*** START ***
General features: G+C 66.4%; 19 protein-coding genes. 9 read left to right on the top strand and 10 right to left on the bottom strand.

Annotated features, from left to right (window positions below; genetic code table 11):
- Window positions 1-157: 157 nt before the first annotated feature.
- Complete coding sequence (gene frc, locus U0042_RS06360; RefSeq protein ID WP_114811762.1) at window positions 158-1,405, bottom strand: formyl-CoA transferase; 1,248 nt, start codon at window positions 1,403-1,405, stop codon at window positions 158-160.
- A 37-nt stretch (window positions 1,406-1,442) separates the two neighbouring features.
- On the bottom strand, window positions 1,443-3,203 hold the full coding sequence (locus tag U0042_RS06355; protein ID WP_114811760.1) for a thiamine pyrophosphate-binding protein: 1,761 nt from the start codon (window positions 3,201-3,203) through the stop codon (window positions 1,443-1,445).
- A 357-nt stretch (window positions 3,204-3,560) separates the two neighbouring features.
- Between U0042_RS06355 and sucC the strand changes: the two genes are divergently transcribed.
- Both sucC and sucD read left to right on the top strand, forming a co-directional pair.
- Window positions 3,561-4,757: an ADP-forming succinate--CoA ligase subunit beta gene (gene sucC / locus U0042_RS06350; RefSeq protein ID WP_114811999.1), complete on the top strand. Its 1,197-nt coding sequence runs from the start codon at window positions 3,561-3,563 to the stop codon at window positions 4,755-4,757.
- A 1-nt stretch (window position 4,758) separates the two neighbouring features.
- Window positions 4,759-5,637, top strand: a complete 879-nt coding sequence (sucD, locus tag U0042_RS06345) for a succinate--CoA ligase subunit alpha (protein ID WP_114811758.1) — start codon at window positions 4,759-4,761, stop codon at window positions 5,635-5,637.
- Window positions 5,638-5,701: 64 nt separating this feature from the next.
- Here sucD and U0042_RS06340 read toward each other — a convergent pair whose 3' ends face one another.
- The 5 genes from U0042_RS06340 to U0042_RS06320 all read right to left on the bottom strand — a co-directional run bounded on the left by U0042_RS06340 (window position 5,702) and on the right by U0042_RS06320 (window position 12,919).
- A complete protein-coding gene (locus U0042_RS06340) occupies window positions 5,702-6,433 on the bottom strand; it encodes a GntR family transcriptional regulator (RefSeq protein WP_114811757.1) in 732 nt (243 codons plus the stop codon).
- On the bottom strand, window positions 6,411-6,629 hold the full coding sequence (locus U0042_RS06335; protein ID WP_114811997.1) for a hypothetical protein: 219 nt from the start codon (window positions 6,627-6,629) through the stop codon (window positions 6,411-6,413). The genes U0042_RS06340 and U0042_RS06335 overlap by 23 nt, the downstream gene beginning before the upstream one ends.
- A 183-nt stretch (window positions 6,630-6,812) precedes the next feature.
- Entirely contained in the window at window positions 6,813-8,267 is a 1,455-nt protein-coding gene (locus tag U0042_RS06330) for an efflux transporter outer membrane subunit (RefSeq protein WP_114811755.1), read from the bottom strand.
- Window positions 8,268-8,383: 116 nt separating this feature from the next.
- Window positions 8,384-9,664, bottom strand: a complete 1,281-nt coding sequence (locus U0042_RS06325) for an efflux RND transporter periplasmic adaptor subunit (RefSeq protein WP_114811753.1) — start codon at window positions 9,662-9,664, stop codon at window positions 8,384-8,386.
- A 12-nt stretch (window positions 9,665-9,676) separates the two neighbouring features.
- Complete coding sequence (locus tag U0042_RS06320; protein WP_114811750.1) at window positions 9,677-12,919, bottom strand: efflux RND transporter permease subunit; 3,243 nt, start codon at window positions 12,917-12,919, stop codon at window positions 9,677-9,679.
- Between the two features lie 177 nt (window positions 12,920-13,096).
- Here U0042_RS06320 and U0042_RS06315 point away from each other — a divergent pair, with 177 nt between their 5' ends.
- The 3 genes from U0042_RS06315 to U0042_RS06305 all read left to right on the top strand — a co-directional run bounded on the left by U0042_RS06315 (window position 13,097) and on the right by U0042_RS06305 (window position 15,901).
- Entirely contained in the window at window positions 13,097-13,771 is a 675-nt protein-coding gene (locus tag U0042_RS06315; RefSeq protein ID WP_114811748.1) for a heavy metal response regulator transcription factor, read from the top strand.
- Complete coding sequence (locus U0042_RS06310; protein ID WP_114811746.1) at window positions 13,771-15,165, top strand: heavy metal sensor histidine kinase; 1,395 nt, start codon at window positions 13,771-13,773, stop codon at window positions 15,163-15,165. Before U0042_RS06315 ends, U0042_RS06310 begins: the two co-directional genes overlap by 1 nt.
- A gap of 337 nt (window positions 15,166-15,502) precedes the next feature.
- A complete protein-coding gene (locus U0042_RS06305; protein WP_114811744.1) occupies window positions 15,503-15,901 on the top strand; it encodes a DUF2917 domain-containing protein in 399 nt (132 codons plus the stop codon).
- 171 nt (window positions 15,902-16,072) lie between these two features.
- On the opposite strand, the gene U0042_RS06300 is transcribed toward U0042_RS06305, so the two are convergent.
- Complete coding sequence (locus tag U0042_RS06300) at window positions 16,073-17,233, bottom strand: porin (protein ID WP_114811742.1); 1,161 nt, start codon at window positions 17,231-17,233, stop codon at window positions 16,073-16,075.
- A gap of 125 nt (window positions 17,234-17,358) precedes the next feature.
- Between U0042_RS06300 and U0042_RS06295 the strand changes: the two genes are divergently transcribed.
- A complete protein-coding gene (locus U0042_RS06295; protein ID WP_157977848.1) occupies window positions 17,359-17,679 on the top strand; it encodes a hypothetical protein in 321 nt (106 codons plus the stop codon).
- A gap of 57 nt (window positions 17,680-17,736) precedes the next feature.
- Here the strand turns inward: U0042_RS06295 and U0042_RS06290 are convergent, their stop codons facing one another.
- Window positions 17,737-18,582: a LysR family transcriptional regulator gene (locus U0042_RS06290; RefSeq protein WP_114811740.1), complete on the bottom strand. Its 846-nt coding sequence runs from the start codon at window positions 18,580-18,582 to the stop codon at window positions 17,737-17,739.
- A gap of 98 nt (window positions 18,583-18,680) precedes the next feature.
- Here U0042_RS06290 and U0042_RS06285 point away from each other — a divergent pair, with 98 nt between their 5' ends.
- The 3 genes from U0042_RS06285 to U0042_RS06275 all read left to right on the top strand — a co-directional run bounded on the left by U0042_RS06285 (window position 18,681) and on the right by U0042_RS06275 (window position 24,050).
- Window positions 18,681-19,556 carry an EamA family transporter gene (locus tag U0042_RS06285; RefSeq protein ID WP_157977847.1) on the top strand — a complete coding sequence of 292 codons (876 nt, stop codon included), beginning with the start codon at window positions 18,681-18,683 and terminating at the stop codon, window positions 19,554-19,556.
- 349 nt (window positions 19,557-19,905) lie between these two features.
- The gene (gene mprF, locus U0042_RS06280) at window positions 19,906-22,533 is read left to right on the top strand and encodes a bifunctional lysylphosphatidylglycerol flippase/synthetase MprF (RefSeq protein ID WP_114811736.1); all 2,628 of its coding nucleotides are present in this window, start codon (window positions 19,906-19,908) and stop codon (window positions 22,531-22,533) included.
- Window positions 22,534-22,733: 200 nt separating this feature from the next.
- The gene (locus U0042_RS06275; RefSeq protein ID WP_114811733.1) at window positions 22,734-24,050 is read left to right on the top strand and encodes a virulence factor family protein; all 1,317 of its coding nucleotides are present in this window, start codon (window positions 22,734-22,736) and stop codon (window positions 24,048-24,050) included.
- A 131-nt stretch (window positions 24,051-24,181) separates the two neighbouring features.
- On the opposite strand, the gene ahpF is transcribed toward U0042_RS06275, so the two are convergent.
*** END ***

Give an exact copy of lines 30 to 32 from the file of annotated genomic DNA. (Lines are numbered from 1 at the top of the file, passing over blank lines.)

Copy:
- A complete protein-coding gene (locus U0042_RS06305; protein WP_114811744.1) occupies window positions 15,503-15,901 on the top strand; it encodes a DUF2917 domain-containing protein in 399 nt (132 codons plus the stop codon).
- 171 nt (window positions 15,902-16,072) lie between these two features.
- On the opposite strand, the gene U0042_RS06300 is transcribed toward U0042_RS06305, so the two are convergent.